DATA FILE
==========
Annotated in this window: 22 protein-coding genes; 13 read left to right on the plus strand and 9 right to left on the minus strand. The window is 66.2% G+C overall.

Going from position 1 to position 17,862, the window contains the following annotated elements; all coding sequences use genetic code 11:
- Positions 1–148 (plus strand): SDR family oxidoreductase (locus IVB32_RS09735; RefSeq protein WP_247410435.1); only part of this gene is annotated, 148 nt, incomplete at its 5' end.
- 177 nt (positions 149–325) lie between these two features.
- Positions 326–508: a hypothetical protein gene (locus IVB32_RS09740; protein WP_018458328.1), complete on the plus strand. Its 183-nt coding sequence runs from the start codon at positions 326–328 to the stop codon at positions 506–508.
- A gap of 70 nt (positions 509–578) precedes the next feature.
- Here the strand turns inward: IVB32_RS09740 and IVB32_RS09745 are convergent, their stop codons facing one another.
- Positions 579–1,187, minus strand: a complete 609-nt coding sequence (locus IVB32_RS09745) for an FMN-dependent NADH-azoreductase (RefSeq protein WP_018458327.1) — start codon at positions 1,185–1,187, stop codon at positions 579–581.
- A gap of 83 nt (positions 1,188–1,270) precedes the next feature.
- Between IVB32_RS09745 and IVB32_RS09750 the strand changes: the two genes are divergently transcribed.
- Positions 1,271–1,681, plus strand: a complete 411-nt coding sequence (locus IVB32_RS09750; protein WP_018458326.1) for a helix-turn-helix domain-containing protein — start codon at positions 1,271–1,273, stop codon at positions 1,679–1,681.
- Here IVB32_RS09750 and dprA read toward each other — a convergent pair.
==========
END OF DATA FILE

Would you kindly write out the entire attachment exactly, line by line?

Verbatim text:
Annotated in this window: 22 protein-coding genes; 13 read left to right on the plus strand and 9 right to left on the minus strand. The window is 66.2% G+C overall.

Going from position 1 to position 17,862, the window contains the following annotated elements; all coding sequences use genetic code 11:
- Positions 1–148 (plus strand): SDR family oxidoreductase (locus IVB32_RS09735; RefSeq protein WP_247410435.1); only part of this gene is annotated, 148 nt, incomplete at its 5' end.
- 177 nt (positions 149–325) lie between these two features.
- Positions 326–508: a hypothetical protein gene (locus IVB32_RS09740; protein WP_018458328.1), complete on the plus strand. Its 183-nt coding sequence runs from the start codon at positions 326–328 to the stop codon at positions 506–508.
- A gap of 70 nt (positions 509–578) precedes the next feature.
- Here the strand turns inward: IVB32_RS09740 and IVB32_RS09745 are convergent, their stop codons facing one another.
- Positions 579–1,187, minus strand: a complete 609-nt coding sequence (locus IVB32_RS09745) for an FMN-dependent NADH-azoreductase (RefSeq protein WP_018458327.1) — start codon at positions 1,185–1,187, stop codon at positions 579–581.
- A gap of 83 nt (positions 1,188–1,270) precedes the next feature.
- Between IVB32_RS09745 and IVB32_RS09750 the strand changes: the two genes are divergently transcribed.
- Positions 1,271–1,681, plus strand: a complete 411-nt coding sequence (locus IVB32_RS09750; protein WP_018458326.1) for a helix-turn-helix domain-containing protein — start codon at positions 1,271–1,273, stop codon at positions 1,679–1,681.
- Here IVB32_RS09750 and dprA read toward each other — a convergent pair.